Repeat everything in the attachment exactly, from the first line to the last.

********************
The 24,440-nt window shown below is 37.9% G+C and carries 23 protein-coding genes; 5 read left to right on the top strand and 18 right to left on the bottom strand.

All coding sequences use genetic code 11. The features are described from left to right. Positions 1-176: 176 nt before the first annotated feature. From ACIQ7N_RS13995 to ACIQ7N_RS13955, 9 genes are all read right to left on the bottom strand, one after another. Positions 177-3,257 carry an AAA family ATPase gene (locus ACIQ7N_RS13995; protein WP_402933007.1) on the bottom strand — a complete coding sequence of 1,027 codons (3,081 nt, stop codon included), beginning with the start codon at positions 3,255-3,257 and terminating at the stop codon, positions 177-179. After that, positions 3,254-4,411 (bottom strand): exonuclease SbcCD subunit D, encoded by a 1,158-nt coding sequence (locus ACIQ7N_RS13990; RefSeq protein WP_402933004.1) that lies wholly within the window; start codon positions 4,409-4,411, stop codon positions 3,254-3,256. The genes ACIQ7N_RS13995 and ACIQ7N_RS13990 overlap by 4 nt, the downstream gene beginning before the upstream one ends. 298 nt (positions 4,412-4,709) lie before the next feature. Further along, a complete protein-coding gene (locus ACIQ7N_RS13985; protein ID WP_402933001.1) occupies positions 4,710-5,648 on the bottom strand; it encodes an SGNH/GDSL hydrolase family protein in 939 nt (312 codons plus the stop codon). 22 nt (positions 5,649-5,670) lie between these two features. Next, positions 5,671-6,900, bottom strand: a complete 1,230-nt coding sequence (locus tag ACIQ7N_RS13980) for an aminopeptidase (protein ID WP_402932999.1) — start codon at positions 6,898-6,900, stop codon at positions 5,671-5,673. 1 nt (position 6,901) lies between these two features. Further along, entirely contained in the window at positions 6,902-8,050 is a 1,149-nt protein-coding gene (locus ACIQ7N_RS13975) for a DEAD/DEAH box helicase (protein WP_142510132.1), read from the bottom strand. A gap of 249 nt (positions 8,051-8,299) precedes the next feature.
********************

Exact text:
The 24,440-nt window shown below is 37.9% G+C and carries 23 protein-coding genes; 5 read left to right on the top strand and 18 right to left on the bottom strand.

All coding sequences use genetic code 11. The features are described from left to right. Positions 1-176: 176 nt before the first annotated feature. From ACIQ7N_RS13995 to ACIQ7N_RS13955, 9 genes are all read right to left on the bottom strand, one after another. Positions 177-3,257 carry an AAA family ATPase gene (locus ACIQ7N_RS13995; protein WP_402933007.1) on the bottom strand — a complete coding sequence of 1,027 codons (3,081 nt, stop codon included), beginning with the start codon at positions 3,255-3,257 and terminating at the stop codon, positions 177-179. After that, positions 3,254-4,411 (bottom strand): exonuclease SbcCD subunit D, encoded by a 1,158-nt coding sequence (locus ACIQ7N_RS13990; RefSeq protein WP_402933004.1) that lies wholly within the window; start codon positions 4,409-4,411, stop codon positions 3,254-3,256. The genes ACIQ7N_RS13995 and ACIQ7N_RS13990 overlap by 4 nt, the downstream gene beginning before the upstream one ends. 298 nt (positions 4,412-4,709) lie before the next feature. Further along, a complete protein-coding gene (locus ACIQ7N_RS13985; protein ID WP_402933001.1) occupies positions 4,710-5,648 on the bottom strand; it encodes an SGNH/GDSL hydrolase family protein in 939 nt (312 codons plus the stop codon). 22 nt (positions 5,649-5,670) lie between these two features. Next, positions 5,671-6,900, bottom strand: a complete 1,230-nt coding sequence (locus tag ACIQ7N_RS13980) for an aminopeptidase (protein ID WP_402932999.1) — start codon at positions 6,898-6,900, stop codon at positions 5,671-5,673. 1 nt (position 6,901) lies between these two features. Further along, entirely contained in the window at positions 6,902-8,050 is a 1,149-nt protein-coding gene (locus ACIQ7N_RS13975) for a DEAD/DEAH box helicase (protein WP_142510132.1), read from the bottom strand. A gap of 249 nt (positions 8,051-8,299) precedes the next feature.